How Does an Accountant Work With Client Data In an Accountant’s Copy File?

The Accountant’s Copy file in QuickBooks is an easy way for a company to transfer data to a third-party, such as an accountant.  In an article on our blog, we’ve described how a company can easily transfer an Accountant’s Copy export file (.QBX) to us using Intuit’s secure servers.  This file could be delivered via other methods, such as delivery on a flash drive or other physical media.  Intuit uses the terms “export” and “transfer” to describe a .QBX file interchangeably.  For simplicity, we’ll refer to this file as an export file because “eXport” serves as a better reminder of the purpose of the file extension, .QBX.

Throughout this article, we’ll refer to different file types with similar names.  The function of each of these files is very specific.  For more information, see our article describing the different file types in QuickBooks.

Working with an Accountant’s Copy is essentially a 5 step process:

  1. client sends an Accountant’s Copy export file (.QBX) to an accountant or third party
  2. accountant or third party works with the data
  3. an accountant or third party returns completed work to the client
  4. client imports changes made by accountant or third party
  5. resolving problems if the client import fails

We’ll pick up where our blog article left off: an email has been received advising that a client has sent a file, and it’s ready for download by clicking on a link provided in the email.  Clicking on that link will invoke your default web browser, and prompt you to save the file to a location on your local hard disk.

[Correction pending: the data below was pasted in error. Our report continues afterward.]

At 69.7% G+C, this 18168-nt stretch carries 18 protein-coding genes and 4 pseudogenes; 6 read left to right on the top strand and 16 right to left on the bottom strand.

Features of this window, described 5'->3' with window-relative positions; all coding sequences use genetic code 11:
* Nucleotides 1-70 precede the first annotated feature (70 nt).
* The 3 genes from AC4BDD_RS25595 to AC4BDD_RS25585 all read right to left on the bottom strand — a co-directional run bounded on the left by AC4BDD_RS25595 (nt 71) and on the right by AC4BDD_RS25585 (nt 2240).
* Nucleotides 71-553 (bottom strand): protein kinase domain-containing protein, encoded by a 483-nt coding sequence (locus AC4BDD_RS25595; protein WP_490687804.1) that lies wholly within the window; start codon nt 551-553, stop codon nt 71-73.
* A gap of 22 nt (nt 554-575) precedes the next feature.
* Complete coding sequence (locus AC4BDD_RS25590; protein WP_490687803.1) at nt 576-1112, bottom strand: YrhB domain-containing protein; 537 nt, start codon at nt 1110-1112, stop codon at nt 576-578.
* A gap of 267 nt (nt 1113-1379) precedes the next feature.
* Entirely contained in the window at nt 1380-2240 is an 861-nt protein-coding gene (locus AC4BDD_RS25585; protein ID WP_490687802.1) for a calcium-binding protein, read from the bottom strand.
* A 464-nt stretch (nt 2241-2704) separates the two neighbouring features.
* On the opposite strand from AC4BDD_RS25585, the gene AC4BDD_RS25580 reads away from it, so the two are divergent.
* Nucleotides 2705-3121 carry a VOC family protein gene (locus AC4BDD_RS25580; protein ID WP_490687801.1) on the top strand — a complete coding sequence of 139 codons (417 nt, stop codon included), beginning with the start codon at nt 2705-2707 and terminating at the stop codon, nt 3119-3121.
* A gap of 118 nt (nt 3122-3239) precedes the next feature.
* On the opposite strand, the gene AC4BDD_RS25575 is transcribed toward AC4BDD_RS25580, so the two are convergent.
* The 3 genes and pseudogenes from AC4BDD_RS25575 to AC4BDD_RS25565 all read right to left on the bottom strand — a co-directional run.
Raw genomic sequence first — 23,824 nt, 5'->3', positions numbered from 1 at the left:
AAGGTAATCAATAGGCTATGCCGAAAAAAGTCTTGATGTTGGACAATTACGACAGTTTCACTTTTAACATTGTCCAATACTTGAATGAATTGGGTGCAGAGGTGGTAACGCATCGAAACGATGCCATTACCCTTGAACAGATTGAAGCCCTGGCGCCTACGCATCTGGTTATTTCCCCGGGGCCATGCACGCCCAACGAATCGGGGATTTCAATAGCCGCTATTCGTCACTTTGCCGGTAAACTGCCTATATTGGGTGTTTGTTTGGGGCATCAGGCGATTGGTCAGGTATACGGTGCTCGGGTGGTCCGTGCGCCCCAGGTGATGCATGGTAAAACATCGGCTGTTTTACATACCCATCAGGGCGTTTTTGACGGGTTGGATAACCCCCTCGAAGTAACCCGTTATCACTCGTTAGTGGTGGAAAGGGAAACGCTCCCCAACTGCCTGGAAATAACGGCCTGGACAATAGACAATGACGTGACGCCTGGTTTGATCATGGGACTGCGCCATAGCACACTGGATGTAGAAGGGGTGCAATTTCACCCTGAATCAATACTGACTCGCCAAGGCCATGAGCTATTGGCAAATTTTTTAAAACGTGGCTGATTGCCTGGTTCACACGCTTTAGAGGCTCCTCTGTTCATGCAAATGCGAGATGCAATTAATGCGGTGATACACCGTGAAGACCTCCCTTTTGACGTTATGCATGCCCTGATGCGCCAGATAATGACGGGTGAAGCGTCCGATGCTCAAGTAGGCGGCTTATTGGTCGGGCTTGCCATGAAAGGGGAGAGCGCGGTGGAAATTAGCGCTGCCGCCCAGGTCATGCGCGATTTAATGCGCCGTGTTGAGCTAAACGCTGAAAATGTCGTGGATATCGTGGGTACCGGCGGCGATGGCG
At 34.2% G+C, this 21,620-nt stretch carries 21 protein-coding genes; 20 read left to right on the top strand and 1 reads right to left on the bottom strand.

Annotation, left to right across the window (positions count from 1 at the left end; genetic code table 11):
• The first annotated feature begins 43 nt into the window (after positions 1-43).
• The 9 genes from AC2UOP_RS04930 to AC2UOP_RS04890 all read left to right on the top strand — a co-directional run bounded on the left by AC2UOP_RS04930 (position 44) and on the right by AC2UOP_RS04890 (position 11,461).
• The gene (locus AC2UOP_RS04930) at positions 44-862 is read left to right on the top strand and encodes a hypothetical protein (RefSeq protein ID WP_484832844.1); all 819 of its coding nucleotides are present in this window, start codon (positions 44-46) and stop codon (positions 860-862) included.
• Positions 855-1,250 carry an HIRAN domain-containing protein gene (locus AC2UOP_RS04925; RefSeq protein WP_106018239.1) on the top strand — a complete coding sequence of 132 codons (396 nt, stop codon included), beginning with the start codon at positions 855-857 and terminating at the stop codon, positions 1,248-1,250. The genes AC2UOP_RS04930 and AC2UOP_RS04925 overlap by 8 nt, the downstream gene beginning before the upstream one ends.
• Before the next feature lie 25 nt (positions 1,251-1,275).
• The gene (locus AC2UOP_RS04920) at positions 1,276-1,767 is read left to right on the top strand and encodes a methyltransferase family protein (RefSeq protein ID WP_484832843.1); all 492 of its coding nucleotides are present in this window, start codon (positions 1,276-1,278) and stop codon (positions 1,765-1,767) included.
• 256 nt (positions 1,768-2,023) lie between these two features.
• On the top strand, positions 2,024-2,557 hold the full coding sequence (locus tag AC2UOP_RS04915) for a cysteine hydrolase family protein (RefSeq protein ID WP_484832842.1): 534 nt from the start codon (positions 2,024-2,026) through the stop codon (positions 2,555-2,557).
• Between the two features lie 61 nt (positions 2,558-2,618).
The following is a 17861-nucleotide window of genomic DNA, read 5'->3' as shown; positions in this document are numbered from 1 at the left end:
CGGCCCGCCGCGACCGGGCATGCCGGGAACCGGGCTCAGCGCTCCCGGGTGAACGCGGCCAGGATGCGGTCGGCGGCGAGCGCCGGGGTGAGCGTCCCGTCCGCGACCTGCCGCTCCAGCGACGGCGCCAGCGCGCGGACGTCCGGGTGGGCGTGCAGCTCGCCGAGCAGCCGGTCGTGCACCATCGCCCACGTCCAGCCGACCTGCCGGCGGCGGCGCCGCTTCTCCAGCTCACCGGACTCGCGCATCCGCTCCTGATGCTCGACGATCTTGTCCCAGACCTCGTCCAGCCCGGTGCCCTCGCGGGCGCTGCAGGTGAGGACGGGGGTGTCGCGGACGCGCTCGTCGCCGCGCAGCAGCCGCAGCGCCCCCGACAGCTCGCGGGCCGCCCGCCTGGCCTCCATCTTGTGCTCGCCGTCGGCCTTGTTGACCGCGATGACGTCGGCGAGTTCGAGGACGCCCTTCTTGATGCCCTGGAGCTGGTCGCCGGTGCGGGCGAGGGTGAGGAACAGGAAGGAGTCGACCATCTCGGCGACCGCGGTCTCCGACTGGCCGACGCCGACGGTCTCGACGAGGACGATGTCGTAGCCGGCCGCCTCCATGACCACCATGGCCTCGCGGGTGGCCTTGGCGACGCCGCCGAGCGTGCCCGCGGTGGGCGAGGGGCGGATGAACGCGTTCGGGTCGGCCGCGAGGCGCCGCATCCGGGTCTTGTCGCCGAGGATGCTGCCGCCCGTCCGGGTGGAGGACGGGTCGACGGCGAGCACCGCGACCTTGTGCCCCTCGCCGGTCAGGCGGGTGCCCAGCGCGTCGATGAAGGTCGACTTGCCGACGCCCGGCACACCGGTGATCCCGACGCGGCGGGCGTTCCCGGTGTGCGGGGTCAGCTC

Click Save and be sure to write down the location you specify.

There are 2 ways to work with an Accountant’s Copy export file (.QBX):

  1. Convert it to an Accountant’s Copy working file (.QBA), which allows your changes to be automatically incorporated into the client’s company file, or
  2. Convert it to a company file (.QBW), which will not allow your changes to incorporated into the client’s company file

The method you choose depends on your circumstances.  Normally, you’ll want to choose the first method so that you can transmit only your changes to your client, who can then automatically incorporate those changes into his company file.  If you opt to convert the Accountant’s Copy export file (.QBX) to a company file (.QBW), you’ll have to replace your client’s company file.  This choice is only appropriate when the client will not record any transactions whatsoever while you perform you work.  Otherwise, those transactions will be lost when you replace the company file.